Paul Burston revisits milestones in gay cinema as the Oscar-nominated Milk hits our screens.
Imagine, if you can, that an openly gay candidate had become Mayor of London. Imagine, too, how black men and women in America must be feeling now with Barack Obama about to enter the White House. That’s what Harvey Milk represented to the gay men and women of America in the late 1970s.
Milk was an American hero. The first openly gay man to hold public office as a member of the San Francisco Board of Supervisors, and nicknamed ‘The Mayor of Castro Street’, Milk stood up for gay rights in America at a time when religious bigotry was on the rise and homosexuals were commonly referred to as ‘perverts’ and ‘child molesters’ by the likes of John Briggs, Anita Bryant and fellow supporters of the ‘Save Our Children’ campaign. Milk encouraged gay men and women to stand up and be counted, to boycott anti-gay businesses and above all to get out there and vote. Eventually, he even defeated Bryant and the Briggs Initiative, also known as Proposition 6, which would have outlawed gay men and women from teaching in America’s schools.
Through his political actions, Milk changed the face of gay America. Sadly, Milk served just 11 months as City Supervisor. In November 1978, he was gunned down by fellow supervisor Dan White. Milk had always said that he wouldn’t live to 50 – he was 48 when he died. Charged with two cases of first degree murder, White served a mere four-year sentence for manslaughter after pleading that his crime was as a result of eating too much junk food. He committed suicide shortly afterwards. When the verdict was announced, there were riots. Thirty thousand people blocked the streets of San Francisco in a candle-lit procession stretching for miles.
In 1985, shortly after I moved to London, I saw the Robert Epstein documentary The Times of Harvey Milk at the Everyman Cinema. I left the cinema a changed man. I was shocked, grief-stricken and very, very angry. I’d never heard of Harvey Milk until that day but his story inspired me. It politicised me. Then Aids came along and that was it. I became a gay activist, chaining myself to railings, blocking traffic, spending countless hours in cells. And attending funerals. Lots and lots of funerals. In common with many gay men of my generation, I watched lots of friends die. After a while the funerals merged into one, they were so frequent.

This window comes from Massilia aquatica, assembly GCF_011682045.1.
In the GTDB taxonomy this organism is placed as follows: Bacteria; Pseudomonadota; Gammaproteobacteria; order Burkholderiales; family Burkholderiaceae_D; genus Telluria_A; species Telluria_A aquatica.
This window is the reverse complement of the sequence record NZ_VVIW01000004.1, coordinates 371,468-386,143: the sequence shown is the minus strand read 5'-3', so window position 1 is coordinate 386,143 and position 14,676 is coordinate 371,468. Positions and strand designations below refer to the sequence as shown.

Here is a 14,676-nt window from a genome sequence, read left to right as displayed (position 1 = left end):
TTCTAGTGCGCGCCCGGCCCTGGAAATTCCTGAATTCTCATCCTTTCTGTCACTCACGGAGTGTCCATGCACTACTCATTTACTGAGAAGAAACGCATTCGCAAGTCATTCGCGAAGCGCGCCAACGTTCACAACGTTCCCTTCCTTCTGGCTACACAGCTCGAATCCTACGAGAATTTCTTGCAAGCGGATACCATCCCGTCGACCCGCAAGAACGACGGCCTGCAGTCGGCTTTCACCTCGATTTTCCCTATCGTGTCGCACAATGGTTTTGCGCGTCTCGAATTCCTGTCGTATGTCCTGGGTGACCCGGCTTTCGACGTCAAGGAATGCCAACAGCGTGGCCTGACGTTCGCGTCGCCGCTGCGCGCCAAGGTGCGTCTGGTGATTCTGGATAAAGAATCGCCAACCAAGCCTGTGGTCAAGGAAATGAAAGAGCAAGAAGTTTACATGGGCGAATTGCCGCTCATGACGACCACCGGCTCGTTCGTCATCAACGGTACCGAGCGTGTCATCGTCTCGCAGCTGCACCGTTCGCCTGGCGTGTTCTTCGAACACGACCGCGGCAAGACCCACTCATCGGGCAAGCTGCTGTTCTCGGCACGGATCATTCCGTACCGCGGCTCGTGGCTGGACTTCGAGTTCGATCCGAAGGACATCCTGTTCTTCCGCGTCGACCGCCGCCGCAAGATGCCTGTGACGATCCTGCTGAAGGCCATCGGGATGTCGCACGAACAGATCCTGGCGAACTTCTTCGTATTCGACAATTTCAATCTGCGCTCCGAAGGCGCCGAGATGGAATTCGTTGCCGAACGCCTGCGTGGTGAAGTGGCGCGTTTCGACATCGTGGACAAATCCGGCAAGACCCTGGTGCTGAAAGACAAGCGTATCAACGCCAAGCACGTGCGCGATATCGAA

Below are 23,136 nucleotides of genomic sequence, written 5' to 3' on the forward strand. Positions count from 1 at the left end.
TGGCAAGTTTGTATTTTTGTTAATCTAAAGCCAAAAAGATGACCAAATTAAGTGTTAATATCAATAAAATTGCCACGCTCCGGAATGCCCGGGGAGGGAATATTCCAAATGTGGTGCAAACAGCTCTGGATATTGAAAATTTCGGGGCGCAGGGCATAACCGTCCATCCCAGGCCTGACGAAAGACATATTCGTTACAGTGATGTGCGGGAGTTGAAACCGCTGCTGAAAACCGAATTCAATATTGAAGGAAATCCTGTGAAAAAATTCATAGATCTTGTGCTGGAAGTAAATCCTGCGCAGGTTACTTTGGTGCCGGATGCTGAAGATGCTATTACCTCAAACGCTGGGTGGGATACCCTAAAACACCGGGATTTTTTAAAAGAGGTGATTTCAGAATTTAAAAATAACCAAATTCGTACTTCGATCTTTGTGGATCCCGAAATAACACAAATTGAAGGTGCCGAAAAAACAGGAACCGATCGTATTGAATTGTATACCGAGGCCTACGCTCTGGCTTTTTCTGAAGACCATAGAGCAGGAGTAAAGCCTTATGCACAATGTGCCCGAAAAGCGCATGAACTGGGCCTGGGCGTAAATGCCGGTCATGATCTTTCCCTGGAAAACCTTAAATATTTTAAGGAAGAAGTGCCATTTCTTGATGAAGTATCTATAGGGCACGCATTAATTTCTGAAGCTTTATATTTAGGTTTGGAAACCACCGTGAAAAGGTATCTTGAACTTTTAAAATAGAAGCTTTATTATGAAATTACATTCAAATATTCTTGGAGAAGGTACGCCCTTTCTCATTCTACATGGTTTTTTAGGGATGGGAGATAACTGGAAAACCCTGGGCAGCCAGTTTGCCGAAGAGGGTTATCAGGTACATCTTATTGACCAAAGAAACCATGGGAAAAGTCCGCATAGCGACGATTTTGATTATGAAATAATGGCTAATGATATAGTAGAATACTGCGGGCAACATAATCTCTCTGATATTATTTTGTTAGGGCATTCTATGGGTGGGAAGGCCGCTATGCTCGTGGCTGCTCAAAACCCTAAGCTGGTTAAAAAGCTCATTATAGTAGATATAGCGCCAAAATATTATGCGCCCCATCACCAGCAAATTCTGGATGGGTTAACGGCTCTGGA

Few modern gay films have touched me the way The Times of Harvey Milk did. There were the films of Derek Jarman, of course – angry, elegiac, experimental and often giving a direct voice to the demands of gay activists. There was Parting Glances, which was the first crossover feature film to deal directly with the Aids crisis. There was Longtime Companion. There was Philadelphia, which seemed to be made for straight audiences who didn’t mind watching a gay man die but couldn’t bear to see him being kissed or showing his lover any physical affection. And there was Brokeback Mountain, which probably broke more barriers than any gay film in living memory, starring as it did two hot young Hollywood actors with huge mainstream appeal playing gay characters convincingly and without a hint of embarrassment.
Now there’s Gus Van Sant’s biopic, Milk. It’s an extraordinary, Oscar-worthy film, with a stunning performance from Sean Penn and an equally strong supporting turn from James Franco as his lover. I watched it and I wept. I wept buckets. And not just for Harvey Milk, but for all the candlelit vigils and all the gay men who’ve died since, either through Aids or due to the steady tide of homophobic violence which took the life of Matthew Shepherd in America and those of Jody Dobrowski, David Morley and Michael Causer in the UK. In fact, I had to wait in the screening room until well after the film had ended, I was such a mess.
Is this a recommendation? God, yes. See this movie. Remember Harvey Milk. Remember his message of hope. Milk knew he was a target for assassination. He even left a tape to be played in the event of his death. Speaking of gay teenagers around the country, he said: “The only thing they have to look forward to is hope. Hope for a better world, hope for a better tomorrow, hope for a better place to come to if the pressures at home are too great. Hope that all will be all right. Without hope, not only gays, but the blacks, the seniors, the disabled will give up… It means hope to a nation that has given up, because if a gay person makes it, the doors are open to everyone.”
To date, no openly gay man has risen to such a position of political power in America as Harvey Milk did. This film is a reminder that gay rights aren’t simply given to us. They are won. And they can just as easily be taken away. Just ask our friends in California. In fact, there’s even speculation that had Milk come out earlier, Proposition 8 to outlaw gay marriage might not have been passed. That’s a lot to ask of a movie. But Milk is no ordinary movie, just as Harvey Milk was no ordinary man.
Milk opens on Feb 19.